Aces on Bridge — Daily Columns

The Aces on Bridge: Tuesday, January 24th, 2023


Iain ClimieFebruary 7th, 2023 at 10:25 am

Hi Bobby,

Obvious (and good) play by the final South as soon as you’ve spotted it. It reminds me that Mikhail Tal, the Latvian World Chess champion 1960-61 in the Soviet era, said he sometimes watched beginners TV programmes on chess as occasionally it reminded him of something basic that could have slipped his mind.

Out of interest, what would you have led on today’s hand as nothing really appeals especially as South is the strong hand. A club is out of the question, a trump may give declarer a temp or pick up partner’s holding, doubletons often misfire and a diamond could easily be wrong, although not if partner has the Queen as today. At IMPs I might be tempted by a diamond although not if I were ever playing opposite Tony Forrester. Apparently he takes a very dim view of leading from an unsupported King as here.

One point here is that the EBU magazine “English Bridge” runs a lead problem column and has now started using computer simulations of the opposing hands to check out options. Huge numbers of hands are generated consistent with the bidding and the lead most likely to work can then be established.

Finally, a warning thought on BWTA. If partner has hearts and 4+ clubs we have a double fit – but the opponents presumably have the same in the pointed suits and we could get outbid, double 4S and write down -590 or worse. There is an unexpected warning sign here.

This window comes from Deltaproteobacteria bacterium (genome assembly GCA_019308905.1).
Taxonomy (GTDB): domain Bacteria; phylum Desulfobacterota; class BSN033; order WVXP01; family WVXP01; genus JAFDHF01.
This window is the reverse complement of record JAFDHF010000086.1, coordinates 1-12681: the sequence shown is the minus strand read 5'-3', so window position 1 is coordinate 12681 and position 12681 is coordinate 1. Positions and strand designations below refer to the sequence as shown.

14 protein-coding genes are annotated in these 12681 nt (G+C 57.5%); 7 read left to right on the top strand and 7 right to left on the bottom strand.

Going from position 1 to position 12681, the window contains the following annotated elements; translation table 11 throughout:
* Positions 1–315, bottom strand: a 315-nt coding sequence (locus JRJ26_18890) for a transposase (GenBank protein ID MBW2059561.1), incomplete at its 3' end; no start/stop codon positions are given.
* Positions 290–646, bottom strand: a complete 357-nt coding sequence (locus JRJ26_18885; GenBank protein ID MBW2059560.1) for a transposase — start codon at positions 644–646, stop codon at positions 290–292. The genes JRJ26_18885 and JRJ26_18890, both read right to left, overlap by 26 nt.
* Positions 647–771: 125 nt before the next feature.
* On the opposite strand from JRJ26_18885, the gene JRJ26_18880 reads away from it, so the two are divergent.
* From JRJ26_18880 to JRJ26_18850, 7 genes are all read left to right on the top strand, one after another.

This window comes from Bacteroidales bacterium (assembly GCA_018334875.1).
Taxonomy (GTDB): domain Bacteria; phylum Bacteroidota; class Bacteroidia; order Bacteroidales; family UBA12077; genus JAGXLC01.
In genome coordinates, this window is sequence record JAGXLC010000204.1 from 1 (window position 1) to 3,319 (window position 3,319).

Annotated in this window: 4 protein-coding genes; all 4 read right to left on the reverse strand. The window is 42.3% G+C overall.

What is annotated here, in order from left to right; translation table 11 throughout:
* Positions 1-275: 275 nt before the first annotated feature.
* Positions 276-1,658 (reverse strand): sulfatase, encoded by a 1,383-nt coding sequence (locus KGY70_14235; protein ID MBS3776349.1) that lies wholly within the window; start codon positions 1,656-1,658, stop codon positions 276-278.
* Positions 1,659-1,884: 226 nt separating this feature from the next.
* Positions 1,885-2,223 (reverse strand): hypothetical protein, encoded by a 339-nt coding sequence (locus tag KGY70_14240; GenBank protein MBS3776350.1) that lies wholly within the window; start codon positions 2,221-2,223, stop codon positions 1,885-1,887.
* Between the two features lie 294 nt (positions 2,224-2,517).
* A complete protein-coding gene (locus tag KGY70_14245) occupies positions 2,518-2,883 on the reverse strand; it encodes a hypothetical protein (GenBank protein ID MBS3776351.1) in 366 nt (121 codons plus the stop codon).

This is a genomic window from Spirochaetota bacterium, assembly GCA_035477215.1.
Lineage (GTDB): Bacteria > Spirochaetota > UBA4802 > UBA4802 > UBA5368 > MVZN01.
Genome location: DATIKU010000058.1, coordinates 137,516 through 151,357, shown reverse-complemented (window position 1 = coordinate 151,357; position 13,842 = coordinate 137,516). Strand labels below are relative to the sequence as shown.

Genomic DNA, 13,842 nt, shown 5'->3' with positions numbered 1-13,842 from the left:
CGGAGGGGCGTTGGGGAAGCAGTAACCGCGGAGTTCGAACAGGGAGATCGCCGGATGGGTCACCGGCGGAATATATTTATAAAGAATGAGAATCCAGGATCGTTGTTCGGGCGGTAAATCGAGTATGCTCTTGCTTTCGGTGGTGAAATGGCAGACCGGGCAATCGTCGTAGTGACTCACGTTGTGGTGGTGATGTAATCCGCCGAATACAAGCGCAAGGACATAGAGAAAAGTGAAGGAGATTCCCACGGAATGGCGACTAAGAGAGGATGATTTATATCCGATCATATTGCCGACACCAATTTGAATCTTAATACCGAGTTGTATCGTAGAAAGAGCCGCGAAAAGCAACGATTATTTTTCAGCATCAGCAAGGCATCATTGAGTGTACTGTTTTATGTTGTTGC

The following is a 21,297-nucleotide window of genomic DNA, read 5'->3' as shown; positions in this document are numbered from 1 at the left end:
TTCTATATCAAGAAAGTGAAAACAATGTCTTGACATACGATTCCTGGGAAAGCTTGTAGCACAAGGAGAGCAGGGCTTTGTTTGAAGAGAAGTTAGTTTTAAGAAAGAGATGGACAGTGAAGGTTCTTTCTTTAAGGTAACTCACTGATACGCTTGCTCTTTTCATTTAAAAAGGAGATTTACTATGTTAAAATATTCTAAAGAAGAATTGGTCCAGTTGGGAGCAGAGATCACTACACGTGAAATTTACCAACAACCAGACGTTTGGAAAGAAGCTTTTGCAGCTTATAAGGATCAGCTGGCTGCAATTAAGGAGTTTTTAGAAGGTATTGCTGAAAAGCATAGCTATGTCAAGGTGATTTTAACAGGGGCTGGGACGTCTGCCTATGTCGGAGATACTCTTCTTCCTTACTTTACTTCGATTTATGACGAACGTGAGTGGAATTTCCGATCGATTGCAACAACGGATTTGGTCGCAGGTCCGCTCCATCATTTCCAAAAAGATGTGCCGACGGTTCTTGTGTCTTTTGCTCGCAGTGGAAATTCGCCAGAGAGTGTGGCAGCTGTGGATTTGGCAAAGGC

A V Ramana RaoFebruary 7th, 2023 at 1:46 pm

Hi Dear Mr Wolff
Another instructive hand. Playing low from dummy caters to either opponent holding K of hearts. ( Though after the lead, it is fairly marked with east but sometimes strange things do happen) And paradoxically, if south were to possess K of hearts instead of A, there is no way the contract can be taken down irrespective of what east does once west leads heart. So a prudent south player shouldn’t allow heart A to betray him

Bobby WolffFebruary 7th, 2023 at 3:16 pm

Hi Iain,

Thanks for your update on recent experiments, including the concentration on opening leads. A long ago (World War II), well-know. English bridge author, I believe named John Brown, (or close), once claimed that anyone who always gets off to the most effective opening lead when placed in that position, would win every world bridge tournament.

I would tend to agree, with the sad news that since (in those days) bridge cheating,
while already on the scene, always included the partner of the opening leader helping his partner (physical signals) choose that best lead. So much for our checkered past which never applied while playing that game, called checkers.

Table up and thanks for your valid point about double fits which tend to be very favorable, offensively, but likely the other extreme, defensively.

Bobby WolffFebruary 7th, 2023 at 3:34 pm


And thanks to you as well for your continuation of that discussion and why if holding the king of hearts instead of the ace it would be more clear of what to do for declarer.

Perhaps it would also be a chance for the late and great, I believe, Hungarian bridge writer, “Darvas” to include, while plodding through a full deck, when he arrived with the tale of the ace of hearts to say how proud he was to make like the king of same and unblock himself at trick one, in spite of him appearing to be one step up on his counterpoint.

Just another added attraction ever present with our forever loved and superior challenged competition.